Martian Robots

Journalists and radio producers love a talking head.
No matter what the issue is, it feels good to be able to identify the person at the head of the group who has a strong opinion about it, either for or against.
This is why an organisation like Martian Robots can get ahead. All it takes is someone – let’s call him Dave Magog – to announce they are the director of the Martian Robots Foundation.
The idea of an organisation of Martian Robots is self-evidently ridiculous. But someone who declares they are the head of such an organisation will get a phone call every time a radio show needs to talk about Martian Robots influence in the schools, or medicine, or some other issue along those lines.
The people who speak on behalf of Martian Robots may be quite sincere in their views, but they cannot by any means be said to represent the views of that part of the population who are Martian Robots.
This is true for every issue. Small unrepresentative groups can obtain great influence by positioning themselves as the vocal champion for a large mass of people.
If a radio show is less interested in promoting debate than in generating heat over light, they will gravitate towards the more controversial and more extreme organisations.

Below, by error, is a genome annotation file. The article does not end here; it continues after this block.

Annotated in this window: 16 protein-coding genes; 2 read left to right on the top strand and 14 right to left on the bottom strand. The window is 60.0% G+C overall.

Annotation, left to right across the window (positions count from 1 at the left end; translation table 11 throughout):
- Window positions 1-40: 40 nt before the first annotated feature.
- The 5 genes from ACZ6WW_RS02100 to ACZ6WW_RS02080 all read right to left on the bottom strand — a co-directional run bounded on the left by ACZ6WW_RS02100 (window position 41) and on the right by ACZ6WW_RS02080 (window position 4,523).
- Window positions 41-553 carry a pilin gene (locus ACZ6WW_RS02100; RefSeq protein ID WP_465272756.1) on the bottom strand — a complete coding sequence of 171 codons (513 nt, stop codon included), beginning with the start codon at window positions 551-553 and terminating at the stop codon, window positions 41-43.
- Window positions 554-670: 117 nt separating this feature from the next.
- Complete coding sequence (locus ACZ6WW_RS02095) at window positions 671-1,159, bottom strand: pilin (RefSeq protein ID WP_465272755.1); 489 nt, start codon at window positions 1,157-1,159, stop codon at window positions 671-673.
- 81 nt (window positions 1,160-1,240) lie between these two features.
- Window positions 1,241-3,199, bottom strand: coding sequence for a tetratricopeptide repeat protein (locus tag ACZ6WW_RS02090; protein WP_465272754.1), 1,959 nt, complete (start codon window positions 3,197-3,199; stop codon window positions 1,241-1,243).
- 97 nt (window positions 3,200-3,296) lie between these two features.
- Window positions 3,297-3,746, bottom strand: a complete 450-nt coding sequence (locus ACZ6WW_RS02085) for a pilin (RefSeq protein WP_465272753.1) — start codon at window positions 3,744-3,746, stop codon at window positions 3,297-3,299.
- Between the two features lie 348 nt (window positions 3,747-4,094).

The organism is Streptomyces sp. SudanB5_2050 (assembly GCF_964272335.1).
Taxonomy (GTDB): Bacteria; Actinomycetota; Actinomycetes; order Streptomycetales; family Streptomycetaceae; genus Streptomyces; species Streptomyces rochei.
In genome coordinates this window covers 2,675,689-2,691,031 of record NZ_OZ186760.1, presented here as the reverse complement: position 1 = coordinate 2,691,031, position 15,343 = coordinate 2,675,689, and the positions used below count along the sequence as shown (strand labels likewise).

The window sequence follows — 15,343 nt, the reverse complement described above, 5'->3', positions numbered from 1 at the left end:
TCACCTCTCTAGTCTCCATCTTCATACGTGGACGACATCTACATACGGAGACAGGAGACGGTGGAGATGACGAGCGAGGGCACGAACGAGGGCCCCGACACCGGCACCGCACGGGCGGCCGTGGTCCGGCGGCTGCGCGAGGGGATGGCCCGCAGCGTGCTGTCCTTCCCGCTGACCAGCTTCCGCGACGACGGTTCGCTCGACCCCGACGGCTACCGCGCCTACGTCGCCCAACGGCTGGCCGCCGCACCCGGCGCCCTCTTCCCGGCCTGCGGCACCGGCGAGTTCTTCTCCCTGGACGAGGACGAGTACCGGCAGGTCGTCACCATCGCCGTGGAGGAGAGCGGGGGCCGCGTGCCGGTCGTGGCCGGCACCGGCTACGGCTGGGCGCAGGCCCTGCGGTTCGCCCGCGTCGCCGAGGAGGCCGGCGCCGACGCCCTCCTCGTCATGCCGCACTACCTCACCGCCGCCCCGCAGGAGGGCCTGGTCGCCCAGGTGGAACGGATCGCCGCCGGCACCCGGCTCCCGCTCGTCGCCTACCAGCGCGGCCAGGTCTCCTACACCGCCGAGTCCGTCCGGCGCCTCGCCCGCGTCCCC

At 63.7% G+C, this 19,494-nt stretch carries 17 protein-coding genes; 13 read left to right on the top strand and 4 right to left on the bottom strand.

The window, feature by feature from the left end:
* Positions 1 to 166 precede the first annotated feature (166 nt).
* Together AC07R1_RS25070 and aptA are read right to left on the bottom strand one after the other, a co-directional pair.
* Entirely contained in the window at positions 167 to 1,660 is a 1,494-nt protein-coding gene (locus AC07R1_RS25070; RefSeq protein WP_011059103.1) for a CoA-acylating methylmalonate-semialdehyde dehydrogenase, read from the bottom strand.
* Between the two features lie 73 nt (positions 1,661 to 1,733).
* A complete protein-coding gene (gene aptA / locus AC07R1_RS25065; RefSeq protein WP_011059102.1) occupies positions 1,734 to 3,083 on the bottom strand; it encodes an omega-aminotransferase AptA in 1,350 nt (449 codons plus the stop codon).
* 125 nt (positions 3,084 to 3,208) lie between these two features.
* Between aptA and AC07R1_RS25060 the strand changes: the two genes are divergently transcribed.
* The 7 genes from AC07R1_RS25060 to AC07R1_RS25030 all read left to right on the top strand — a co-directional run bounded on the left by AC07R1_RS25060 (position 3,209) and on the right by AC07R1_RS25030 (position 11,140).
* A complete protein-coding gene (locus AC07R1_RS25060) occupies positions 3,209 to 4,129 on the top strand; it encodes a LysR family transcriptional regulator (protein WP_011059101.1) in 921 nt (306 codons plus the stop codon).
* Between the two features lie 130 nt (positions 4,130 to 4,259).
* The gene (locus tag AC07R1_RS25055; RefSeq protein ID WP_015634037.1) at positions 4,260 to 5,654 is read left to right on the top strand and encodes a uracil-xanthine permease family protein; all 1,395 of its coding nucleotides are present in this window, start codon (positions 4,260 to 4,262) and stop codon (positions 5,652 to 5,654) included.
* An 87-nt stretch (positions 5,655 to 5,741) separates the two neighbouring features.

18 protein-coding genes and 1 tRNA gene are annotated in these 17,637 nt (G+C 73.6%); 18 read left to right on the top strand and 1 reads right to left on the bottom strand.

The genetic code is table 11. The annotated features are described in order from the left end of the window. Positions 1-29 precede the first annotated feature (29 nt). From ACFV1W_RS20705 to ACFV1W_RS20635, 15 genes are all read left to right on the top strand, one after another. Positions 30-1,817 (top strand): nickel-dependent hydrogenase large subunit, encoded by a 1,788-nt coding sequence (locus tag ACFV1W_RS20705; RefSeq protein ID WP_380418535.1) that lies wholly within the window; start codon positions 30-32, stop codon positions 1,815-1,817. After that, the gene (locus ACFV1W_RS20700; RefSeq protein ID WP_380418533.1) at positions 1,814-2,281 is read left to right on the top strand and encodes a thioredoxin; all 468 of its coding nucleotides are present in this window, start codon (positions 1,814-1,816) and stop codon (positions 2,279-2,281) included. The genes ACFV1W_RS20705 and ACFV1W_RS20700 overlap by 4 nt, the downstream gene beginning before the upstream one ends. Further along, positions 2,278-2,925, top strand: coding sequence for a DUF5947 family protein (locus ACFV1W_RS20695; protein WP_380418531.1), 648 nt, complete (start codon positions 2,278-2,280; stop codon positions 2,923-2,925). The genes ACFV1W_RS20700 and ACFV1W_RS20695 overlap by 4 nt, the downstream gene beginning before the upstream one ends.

If he generates enough heat and controversy, Dave Magog would find himself invited on multiple programs, multiple times every day, to explain why Martian robots were opposed to anything insufficiently Martian or Robotic.
Dave might even land himself a newspaper column, railing against a world of unMartin non-Robotic affronts every day.
Next time you know, Dave finds himself in a position to attract funding from a few a benevolent billionaires opposed to the oppressed Martian Robotic peopls. He’d have to hire additional staff as the demand for the Martian Robot voice increased.

It is a characteristic in all markets that eventually one player obtains an edge over the others.
Facebook killed off blogs and smaller websites. Google killed off all the other search engines.

Public debates can go the same way. The loudest voice gets more airtime, more column inches, more attention.
Dave Magog, or someone running a similar group, ends up being the go-to angry voice against the issue of the day on a surprising range of issues, far removed from the original brief of Martian Robots.

Magog might have started as a guy with one opinion, and suddenly there he is, against everything.
A career as a Magog might even be a viable business plan for someone with no other skills except ornery debating, once he finds himself in the contact books of enough journalists, editors and producers. But it probably makes for poorer debate.

Categorised as 200 Words

By Gerard Cunningham

Gerard Cunningham occupies his time working as a journalist, writer, sub-editor, blogger and podcaster, yet still finds himself underemployed.